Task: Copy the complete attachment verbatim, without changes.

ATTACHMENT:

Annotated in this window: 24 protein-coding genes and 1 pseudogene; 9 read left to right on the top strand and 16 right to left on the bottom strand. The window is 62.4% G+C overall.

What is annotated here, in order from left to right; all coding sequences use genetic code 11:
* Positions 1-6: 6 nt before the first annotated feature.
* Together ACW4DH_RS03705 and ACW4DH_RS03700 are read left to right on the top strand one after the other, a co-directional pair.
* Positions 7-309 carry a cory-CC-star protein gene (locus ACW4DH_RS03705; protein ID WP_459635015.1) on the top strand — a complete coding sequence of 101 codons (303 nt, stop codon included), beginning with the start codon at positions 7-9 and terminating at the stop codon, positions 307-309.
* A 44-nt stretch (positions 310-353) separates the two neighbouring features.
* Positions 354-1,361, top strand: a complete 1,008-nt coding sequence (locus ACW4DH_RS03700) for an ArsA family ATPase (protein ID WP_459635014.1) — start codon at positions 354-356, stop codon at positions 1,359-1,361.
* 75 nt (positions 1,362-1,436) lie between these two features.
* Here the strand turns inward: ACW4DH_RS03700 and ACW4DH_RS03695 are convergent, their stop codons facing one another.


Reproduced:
Annotated in this window: 24 protein-coding genes and 1 pseudogene; 9 read left to right on the top strand and 16 right to left on the bottom strand. The window is 62.4% G+C overall.

What is annotated here, in order from left to right; all coding sequences use genetic code 11:
* Positions 1-6: 6 nt before the first annotated feature.
* Together ACW4DH_RS03705 and ACW4DH_RS03700 are read left to right on the top strand one after the other, a co-directional pair.
* Positions 7-309 carry a cory-CC-star protein gene (locus ACW4DH_RS03705; protein ID WP_459635015.1) on the top strand — a complete coding sequence of 101 codons (303 nt, stop codon included), beginning with the start codon at positions 7-9 and terminating at the stop codon, positions 307-309.
* A 44-nt stretch (positions 310-353) separates the two neighbouring features.
* Positions 354-1,361, top strand: a complete 1,008-nt coding sequence (locus ACW4DH_RS03700) for an ArsA family ATPase (protein ID WP_459635014.1) — start codon at positions 354-356, stop codon at positions 1,359-1,361.
* 75 nt (positions 1,362-1,436) lie between these two features.
* Here the strand turns inward: ACW4DH_RS03700 and ACW4DH_RS03695 are convergent, their stop codons facing one another.